What's in a Name?

What's in a Name?


Once you’ve mastered the art of deciphering hardiness maps, it’s time to move onto another challenge: understanding botanical and common names for plants.

Picture this scenario: Ever since you were a child, you loved daisies, so you’ve decided you simply must have them in your perennial garden. So you look in a few books for information about daisies. However, in the index you find not just one, but dozens of listings for what you thought was a single plant -- the daisy of your youth! Which of the many daisies -- Shasta daisy, painted daisy, African daisy, Transvaal daisy, English daisy, gloriosa daisy -- is the one you are looking for?

Here’s a case where the science of botany becomes important to gardeners. Botanists classify plants into groups based on certain characteristics. A species is a group of plants that share many characteristics and that interbreed freely; this is the basic unit of plant classification. A genus is a group of related species. The species name is usually an adjective that describes a feature of the plant that distinguishes it from other plants in that genus.

Every plant has a two-word botanical name comprised of a genus name followed by a species name.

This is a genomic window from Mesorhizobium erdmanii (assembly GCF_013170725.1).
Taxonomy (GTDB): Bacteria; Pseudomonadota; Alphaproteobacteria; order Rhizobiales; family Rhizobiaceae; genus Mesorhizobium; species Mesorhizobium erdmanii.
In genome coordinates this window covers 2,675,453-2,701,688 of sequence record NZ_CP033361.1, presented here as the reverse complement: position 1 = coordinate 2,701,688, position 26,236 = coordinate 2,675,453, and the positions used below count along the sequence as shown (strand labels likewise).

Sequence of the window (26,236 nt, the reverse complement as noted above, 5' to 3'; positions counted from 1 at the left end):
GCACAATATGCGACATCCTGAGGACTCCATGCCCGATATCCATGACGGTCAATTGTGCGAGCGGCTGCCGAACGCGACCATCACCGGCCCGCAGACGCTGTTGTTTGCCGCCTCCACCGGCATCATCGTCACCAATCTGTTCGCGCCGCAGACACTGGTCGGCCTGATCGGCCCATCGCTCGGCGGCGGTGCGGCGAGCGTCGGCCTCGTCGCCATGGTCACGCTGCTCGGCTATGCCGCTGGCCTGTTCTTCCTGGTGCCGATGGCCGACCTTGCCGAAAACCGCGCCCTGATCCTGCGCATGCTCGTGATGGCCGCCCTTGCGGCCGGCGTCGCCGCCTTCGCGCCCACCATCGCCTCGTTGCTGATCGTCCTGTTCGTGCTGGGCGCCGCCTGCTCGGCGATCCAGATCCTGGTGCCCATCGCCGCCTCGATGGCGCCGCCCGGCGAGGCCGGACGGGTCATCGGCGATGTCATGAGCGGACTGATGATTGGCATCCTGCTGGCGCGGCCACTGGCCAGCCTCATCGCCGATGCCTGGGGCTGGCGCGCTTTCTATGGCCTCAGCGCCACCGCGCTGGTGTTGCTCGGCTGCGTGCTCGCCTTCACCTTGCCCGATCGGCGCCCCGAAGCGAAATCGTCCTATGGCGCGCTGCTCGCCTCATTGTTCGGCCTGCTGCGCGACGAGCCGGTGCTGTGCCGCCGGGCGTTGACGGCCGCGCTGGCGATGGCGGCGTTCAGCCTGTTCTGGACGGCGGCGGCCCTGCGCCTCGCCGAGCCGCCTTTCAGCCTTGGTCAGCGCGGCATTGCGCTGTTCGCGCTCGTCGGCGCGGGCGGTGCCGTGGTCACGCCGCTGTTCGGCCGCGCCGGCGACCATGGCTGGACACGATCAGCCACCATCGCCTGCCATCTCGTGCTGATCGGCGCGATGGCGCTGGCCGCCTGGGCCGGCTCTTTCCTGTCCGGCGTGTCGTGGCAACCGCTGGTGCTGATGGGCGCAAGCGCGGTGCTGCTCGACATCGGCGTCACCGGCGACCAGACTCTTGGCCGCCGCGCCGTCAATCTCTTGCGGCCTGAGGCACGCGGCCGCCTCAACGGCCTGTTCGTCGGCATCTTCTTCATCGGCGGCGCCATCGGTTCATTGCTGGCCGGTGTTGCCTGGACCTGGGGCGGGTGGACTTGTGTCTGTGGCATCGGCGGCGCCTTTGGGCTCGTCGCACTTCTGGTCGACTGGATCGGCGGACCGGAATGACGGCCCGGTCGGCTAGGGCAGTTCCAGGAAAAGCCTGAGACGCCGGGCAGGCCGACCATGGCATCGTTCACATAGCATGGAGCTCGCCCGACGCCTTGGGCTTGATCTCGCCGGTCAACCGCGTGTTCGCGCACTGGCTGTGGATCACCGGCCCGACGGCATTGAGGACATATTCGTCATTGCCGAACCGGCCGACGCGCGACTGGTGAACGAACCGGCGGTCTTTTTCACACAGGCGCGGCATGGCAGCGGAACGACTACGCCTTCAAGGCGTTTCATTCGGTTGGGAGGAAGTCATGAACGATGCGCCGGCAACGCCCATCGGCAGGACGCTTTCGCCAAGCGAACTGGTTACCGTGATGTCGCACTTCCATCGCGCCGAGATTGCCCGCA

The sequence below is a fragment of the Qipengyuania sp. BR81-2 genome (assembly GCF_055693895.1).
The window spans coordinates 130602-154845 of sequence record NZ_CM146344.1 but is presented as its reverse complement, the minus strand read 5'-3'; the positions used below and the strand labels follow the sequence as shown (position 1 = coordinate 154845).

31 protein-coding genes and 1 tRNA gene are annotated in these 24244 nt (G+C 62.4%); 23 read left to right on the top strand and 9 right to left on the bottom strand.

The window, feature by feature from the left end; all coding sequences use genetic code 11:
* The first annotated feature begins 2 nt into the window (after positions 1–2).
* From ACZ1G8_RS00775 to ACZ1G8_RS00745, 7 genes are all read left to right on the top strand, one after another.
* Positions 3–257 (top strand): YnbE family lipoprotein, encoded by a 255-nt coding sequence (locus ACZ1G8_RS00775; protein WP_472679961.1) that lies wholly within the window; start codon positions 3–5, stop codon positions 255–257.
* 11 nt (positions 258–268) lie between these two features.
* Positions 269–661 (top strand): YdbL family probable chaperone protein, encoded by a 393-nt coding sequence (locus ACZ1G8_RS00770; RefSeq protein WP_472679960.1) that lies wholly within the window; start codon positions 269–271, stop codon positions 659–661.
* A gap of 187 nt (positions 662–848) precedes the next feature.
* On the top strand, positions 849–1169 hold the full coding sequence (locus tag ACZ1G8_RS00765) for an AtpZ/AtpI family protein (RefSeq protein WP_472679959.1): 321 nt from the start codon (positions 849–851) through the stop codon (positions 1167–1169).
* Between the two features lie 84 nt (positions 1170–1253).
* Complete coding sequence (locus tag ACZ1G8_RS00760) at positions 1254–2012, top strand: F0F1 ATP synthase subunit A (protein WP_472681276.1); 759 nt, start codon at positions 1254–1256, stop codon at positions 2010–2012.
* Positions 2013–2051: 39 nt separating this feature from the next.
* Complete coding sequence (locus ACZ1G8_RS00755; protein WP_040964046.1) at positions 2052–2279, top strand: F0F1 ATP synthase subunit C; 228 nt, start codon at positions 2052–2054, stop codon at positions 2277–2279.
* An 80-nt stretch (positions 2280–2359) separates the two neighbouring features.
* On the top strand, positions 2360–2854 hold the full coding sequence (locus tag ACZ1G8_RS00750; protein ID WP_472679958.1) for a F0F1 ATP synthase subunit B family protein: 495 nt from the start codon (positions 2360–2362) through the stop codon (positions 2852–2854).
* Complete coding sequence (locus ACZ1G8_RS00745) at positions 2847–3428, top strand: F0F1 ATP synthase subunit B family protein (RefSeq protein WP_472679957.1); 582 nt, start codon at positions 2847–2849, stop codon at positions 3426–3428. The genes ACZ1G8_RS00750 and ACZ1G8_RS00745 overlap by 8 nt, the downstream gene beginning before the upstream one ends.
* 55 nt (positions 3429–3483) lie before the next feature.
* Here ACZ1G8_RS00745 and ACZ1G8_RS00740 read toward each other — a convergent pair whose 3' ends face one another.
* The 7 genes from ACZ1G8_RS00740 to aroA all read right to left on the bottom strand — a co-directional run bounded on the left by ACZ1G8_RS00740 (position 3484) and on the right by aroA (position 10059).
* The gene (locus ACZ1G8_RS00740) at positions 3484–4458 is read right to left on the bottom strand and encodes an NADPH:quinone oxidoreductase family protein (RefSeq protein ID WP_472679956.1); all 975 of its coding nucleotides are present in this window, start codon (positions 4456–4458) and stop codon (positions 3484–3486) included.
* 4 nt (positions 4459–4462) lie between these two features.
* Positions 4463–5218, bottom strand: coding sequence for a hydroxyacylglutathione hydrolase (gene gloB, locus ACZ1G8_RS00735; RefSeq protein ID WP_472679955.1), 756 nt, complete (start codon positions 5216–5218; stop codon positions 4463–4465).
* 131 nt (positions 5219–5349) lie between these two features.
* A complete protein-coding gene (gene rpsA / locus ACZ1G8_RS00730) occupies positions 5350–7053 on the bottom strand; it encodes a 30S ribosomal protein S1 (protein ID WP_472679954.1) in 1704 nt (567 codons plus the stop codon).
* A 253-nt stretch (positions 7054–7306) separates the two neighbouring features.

Let’s look at a few members of the genus Lobelia and see how their species names distinguish them from others in the group.

  Lobelia cardinalis
The botanical name for the perennial cardinal flower is Lobelia cardinalis. One look at this plant’s brilliant cardinal-red flowers and it’s obvious how it got its common name. Note how the species name, cardinalis, describes this distinguishing characteristic.

Lobelia pendula
The botanical name for the annual trailing lobelia is Lobelia pendula. This plant, with its deep purple, white, or lavender flowers, creates a spectacular display as it cascades over the sides of a hanging basket. Note how the species name, pendula, describes this cascading, or pendulous, habit.

Now, let’s get back to that daisy you’ve been longing for. The perennial plant most like the wild, "he loves me, he loves me not," white-petalled, yellow-centered daisy is the Shasta daisy. Shasta daisies have been bred for larger flowers and are more well-behaved than their wild daisy counterparts, while retaining their coloring. So what is the botanical name for Shasta daisy? It is Leucanthemum maximum. Now you’ll know how to find your beloved daisies. (There are also some Chrysanthemum species that might fit the bill.)

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African daisy (Osteospermum)

Painted daisy (Pyrethrum)

Transvaal daisy (Gerbera)

Shasta daisy (Chrysanthemum)

Gloriosa daisy (Rudbeckia)

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